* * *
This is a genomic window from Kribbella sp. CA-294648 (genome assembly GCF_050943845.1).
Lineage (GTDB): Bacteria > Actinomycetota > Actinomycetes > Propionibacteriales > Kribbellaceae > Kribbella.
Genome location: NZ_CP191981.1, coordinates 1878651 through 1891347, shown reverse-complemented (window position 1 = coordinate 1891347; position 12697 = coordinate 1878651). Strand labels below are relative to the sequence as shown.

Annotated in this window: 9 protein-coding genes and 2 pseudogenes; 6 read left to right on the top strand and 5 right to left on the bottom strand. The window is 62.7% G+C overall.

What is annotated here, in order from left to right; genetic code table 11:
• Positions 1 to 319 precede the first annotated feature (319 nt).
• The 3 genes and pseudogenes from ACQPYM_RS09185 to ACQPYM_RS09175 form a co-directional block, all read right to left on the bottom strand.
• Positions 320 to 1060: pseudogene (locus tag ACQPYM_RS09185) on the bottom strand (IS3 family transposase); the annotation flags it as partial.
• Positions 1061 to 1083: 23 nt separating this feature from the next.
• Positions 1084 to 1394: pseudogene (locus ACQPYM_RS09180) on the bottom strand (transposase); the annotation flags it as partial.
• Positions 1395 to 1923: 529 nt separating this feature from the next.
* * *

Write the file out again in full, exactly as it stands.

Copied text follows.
This is a genomic window from Kribbella sp. CA-294648 (genome assembly GCF_050943845.1).
Lineage (GTDB): Bacteria > Actinomycetota > Actinomycetes > Propionibacteriales > Kribbellaceae > Kribbella.
Genome location: NZ_CP191981.1, coordinates 1878651 through 1891347, shown reverse-complemented (window position 1 = coordinate 1891347; position 12697 = coordinate 1878651). Strand labels below are relative to the sequence as shown.

Annotated in this window: 9 protein-coding genes and 2 pseudogenes; 6 read left to right on the top strand and 5 right to left on the bottom strand. The window is 62.7% G+C overall.

What is annotated here, in order from left to right; genetic code table 11:
• Positions 1 to 319 precede the first annotated feature (319 nt).
• The 3 genes and pseudogenes from ACQPYM_RS09185 to ACQPYM_RS09175 form a co-directional block, all read right to left on the bottom strand.
• Positions 320 to 1060: pseudogene (locus tag ACQPYM_RS09185) on the bottom strand (IS3 family transposase); the annotation flags it as partial.
• Positions 1061 to 1083: 23 nt separating this feature from the next.
• Positions 1084 to 1394: pseudogene (locus ACQPYM_RS09180) on the bottom strand (transposase); the annotation flags it as partial.
• Positions 1395 to 1923: 529 nt separating this feature from the next.